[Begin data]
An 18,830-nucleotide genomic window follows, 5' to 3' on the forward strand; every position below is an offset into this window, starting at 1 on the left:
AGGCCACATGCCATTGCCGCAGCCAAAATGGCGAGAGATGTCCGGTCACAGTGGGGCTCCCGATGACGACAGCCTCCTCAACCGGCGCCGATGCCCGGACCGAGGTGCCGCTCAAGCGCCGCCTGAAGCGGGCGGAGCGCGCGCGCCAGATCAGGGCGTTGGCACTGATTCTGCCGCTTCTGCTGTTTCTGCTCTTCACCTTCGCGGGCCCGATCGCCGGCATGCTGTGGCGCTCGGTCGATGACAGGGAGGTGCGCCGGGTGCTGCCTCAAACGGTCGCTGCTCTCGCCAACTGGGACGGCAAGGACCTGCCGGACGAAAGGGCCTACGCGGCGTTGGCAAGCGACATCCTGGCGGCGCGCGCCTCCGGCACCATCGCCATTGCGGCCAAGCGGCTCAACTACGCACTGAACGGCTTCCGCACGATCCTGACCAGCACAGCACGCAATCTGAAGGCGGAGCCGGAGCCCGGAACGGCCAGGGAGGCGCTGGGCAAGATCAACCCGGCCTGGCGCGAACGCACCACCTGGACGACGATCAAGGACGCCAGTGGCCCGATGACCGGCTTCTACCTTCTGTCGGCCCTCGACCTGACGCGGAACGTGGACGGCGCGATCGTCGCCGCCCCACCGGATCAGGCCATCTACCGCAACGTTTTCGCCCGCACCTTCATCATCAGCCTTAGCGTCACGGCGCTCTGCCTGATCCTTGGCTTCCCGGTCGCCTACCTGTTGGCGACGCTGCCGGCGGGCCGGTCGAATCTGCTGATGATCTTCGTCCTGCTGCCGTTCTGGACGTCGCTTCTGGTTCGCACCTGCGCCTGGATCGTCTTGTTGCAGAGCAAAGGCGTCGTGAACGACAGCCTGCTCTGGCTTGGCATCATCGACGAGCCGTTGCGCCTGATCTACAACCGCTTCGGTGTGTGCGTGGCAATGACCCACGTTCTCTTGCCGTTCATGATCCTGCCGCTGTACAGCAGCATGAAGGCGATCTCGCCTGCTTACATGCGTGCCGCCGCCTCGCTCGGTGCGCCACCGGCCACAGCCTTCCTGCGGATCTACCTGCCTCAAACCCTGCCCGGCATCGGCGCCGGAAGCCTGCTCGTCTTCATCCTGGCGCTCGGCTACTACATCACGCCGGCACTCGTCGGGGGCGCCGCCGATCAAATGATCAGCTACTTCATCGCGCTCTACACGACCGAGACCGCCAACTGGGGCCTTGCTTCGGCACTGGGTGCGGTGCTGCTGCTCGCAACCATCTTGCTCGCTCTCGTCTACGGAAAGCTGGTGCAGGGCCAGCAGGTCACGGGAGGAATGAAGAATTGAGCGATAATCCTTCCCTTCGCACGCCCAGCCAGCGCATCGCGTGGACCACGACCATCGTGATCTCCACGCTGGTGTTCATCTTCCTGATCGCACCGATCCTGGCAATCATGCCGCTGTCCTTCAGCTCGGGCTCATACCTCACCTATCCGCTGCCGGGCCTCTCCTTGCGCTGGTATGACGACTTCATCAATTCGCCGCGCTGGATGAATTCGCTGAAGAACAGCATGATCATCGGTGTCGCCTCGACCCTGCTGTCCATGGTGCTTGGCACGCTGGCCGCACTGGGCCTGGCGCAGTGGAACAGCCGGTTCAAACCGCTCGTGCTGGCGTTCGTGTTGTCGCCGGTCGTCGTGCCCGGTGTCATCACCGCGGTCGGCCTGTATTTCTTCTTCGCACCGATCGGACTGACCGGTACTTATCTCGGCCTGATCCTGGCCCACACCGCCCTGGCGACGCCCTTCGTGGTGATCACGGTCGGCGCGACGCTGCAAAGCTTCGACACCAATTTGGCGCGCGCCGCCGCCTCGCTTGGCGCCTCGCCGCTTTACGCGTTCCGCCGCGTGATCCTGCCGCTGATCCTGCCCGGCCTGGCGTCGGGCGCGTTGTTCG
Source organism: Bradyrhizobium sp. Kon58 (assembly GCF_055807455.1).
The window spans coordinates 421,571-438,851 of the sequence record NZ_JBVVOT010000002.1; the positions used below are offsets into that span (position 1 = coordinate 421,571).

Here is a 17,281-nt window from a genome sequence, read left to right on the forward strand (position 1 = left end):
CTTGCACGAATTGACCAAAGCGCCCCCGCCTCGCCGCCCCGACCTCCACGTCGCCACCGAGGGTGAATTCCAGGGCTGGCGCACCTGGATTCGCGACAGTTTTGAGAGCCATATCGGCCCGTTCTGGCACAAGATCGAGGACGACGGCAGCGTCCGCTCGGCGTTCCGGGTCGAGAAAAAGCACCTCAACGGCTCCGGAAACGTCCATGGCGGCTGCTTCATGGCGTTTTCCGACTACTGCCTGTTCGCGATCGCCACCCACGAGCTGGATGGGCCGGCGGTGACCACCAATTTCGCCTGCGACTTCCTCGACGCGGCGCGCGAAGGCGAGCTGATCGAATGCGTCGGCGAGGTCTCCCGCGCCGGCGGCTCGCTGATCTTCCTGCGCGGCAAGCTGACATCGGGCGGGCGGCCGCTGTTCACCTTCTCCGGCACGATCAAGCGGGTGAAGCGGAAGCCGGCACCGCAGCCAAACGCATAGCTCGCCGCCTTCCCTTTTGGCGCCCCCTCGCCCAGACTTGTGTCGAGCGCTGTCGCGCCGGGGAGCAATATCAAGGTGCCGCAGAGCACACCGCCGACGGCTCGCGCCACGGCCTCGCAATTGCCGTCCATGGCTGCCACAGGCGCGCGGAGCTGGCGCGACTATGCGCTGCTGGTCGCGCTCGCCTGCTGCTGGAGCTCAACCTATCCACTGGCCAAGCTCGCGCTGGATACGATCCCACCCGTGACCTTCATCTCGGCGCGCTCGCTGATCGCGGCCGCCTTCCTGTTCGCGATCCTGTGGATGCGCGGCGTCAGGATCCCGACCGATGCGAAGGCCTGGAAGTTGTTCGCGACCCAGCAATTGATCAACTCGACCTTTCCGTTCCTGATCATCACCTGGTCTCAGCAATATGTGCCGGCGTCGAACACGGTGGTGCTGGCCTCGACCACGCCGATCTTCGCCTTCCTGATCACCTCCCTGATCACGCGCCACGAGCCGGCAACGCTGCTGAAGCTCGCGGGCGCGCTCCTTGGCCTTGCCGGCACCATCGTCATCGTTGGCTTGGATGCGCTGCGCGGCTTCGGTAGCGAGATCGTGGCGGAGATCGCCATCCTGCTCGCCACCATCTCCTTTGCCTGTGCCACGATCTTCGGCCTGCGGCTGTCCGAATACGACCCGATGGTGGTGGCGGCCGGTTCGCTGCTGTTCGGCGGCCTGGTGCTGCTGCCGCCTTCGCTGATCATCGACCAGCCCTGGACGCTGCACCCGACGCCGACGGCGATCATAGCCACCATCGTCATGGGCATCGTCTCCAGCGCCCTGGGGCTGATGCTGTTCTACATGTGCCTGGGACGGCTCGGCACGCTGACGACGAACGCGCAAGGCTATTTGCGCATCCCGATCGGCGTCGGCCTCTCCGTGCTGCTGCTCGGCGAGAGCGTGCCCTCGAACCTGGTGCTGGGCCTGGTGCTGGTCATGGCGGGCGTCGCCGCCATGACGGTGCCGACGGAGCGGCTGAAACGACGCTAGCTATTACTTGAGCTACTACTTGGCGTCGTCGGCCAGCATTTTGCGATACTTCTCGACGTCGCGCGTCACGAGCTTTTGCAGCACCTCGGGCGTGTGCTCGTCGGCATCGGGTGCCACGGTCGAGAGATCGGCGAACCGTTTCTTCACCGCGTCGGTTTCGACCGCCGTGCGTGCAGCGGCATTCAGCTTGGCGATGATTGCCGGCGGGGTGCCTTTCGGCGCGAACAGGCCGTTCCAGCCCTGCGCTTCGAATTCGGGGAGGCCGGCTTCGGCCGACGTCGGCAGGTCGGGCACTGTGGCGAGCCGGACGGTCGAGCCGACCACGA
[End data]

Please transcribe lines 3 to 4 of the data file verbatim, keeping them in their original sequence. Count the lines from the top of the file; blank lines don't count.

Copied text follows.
Source organism: Bradyrhizobium sp. Kon58 (assembly GCF_055807455.1).
The window spans coordinates 421,571-438,851 of the sequence record NZ_JBVVOT010000002.1; the positions used below are offsets into that span (position 1 = coordinate 421,571).